“Snakehead”

“Snakehead” by Peter May opens with the recovery of a submarine from the icy waters. “The Seadragon” looms overhead the carcass of some giant beached whale as observers wonder how it was possible that twenty-two men had once lived and died aboard her. The scene quickly shifts to Texas as Deputy J. J. Jackson follows the bumpy road up to the parking lot on a big empty stretch of dusty tarmac. A large refrigerated food tractor-trailer sits unattended, its back doors slightly ajar. Jackson approaches with caution, his gun drawn. Inside he finds produce scattered around and something else, bodies, ghostly pale Asian faces. Margaret Campbell receives the call from the sheriff’s office in Walker County. They need her help with ninety people dead in a truck. Campbell teams with past “associate” Detective Li Yan, and they soon find that the crime scene hides another secret, a biological time bomb, the flu, and a particularly nasty form of flu.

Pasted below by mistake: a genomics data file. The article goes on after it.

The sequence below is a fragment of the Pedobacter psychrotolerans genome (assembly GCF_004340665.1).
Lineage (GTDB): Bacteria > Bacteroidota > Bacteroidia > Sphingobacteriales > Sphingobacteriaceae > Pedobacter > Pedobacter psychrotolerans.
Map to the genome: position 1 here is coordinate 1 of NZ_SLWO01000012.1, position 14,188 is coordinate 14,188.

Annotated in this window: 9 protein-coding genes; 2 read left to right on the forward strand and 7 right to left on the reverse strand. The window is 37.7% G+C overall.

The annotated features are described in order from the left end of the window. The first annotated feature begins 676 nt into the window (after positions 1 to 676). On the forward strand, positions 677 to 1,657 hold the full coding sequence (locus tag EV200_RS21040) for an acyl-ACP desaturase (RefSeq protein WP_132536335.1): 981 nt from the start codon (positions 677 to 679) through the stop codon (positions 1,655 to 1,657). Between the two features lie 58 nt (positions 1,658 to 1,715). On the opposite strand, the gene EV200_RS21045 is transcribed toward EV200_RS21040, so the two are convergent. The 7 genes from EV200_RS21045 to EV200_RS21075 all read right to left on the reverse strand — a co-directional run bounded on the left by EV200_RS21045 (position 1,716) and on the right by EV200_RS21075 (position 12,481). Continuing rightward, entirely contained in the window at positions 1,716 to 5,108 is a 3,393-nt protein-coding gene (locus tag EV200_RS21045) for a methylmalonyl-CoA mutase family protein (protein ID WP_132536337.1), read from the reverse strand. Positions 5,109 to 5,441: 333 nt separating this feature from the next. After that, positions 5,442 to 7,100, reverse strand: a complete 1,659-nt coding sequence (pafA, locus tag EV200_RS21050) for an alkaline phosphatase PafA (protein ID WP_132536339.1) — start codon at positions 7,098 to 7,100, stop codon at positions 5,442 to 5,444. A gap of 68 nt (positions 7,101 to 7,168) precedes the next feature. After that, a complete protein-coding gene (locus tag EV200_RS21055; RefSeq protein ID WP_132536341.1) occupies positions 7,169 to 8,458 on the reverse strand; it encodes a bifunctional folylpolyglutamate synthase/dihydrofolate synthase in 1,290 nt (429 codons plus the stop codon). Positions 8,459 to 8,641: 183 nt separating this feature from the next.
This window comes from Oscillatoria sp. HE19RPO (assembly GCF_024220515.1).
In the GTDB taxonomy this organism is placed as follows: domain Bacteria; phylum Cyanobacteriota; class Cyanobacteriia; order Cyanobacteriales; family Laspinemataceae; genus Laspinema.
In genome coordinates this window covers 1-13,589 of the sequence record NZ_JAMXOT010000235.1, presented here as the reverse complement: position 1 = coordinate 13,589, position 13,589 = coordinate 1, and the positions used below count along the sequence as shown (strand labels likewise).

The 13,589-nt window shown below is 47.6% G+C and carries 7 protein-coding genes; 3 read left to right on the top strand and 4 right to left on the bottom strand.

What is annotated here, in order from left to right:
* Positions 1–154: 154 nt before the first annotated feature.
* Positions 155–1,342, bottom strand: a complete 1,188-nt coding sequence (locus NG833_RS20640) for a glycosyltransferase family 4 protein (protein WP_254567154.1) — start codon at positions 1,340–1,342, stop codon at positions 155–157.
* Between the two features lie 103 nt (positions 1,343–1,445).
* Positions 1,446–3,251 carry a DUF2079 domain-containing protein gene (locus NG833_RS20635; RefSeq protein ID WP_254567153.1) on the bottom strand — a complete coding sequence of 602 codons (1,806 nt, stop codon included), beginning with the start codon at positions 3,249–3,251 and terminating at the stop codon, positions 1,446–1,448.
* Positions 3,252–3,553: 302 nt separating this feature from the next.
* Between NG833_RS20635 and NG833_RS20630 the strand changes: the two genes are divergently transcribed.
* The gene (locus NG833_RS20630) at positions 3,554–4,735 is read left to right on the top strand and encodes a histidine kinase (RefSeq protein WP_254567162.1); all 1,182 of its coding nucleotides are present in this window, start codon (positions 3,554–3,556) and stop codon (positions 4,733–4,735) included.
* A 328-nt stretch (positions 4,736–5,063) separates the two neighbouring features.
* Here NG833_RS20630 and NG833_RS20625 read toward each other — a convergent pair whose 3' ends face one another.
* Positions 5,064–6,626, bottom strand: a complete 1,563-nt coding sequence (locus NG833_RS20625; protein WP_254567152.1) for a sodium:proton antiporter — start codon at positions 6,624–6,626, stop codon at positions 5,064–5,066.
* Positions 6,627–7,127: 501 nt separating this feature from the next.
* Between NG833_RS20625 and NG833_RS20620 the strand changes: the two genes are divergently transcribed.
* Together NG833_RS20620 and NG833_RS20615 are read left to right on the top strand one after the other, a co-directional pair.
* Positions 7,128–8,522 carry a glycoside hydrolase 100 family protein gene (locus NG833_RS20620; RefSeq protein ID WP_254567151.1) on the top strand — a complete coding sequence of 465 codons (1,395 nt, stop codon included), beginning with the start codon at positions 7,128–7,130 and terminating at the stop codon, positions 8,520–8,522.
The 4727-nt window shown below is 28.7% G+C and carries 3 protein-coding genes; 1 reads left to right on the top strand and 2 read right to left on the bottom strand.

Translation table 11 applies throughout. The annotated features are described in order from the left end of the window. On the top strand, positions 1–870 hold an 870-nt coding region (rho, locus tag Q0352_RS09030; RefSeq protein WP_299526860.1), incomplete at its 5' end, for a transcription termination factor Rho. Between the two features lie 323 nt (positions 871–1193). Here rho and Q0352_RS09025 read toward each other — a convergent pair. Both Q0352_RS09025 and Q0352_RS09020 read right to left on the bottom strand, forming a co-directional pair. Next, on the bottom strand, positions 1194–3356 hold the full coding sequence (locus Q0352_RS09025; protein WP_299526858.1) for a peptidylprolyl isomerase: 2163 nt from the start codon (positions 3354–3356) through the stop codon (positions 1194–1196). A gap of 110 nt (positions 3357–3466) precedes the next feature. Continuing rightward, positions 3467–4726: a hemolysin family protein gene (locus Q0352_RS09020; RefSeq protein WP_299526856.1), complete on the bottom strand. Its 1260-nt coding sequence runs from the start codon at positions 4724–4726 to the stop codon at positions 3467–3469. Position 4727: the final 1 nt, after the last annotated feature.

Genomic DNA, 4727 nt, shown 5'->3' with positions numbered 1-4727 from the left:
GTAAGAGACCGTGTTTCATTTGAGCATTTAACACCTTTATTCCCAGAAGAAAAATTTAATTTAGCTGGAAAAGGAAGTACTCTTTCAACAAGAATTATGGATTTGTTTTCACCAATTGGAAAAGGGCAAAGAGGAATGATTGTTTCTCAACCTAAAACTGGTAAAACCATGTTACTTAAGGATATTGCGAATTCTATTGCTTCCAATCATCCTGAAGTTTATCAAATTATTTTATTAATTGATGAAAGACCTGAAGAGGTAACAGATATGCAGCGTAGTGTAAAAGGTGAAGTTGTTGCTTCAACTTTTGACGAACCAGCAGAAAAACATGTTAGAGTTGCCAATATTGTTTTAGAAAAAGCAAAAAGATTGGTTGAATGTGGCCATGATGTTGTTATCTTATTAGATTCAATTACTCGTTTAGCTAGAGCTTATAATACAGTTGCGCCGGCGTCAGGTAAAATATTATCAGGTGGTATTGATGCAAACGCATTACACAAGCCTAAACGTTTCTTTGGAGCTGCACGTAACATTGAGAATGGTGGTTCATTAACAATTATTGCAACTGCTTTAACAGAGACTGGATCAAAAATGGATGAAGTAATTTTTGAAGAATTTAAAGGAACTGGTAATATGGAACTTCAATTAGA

The plot is fast-paced and engaging as the team races against time to solve the crime, uncover human traffickers, and decode the medical time bomb, thus averting a widespread bio-terrorist attack. The book is chilling, disquieting, and filled with surprising twists, but discerning readers might pick up a few clues along the way. The characters are multi-faceted and believable as they struggle with personal emotions as well as international politics. They are resilient, and yet at times vulnerable and human.

May also paints a vibrant picture of the setting of all this terror and potential destruction.

“The sky was a clear, pale blue. Dew lay white on the grass of Sam Houston Park. The long shadows of downtown skyscrapers reached across the tiny patch of parkland like dark protective fingers. The sun peeped between the glass and concrete structures, flashing off windows, lying in long yellow strips. A mist rose off the pond like smoke, sunlight playing in the water of the fountain.”

 Even though “Snakehead” is not set in China, May still weaves lots of culture and international maneuvering into the plot line. I am a huge fan of May’s other books, and find the China Thriller Series to be just as compelling. I was given a copy of the re-release of  “Snakehead” by Peter May, Quercus, and NetGalley. Readers will not put down this thrilling, compelling book until finished. As a coffee-lover, I looked twice at my cup.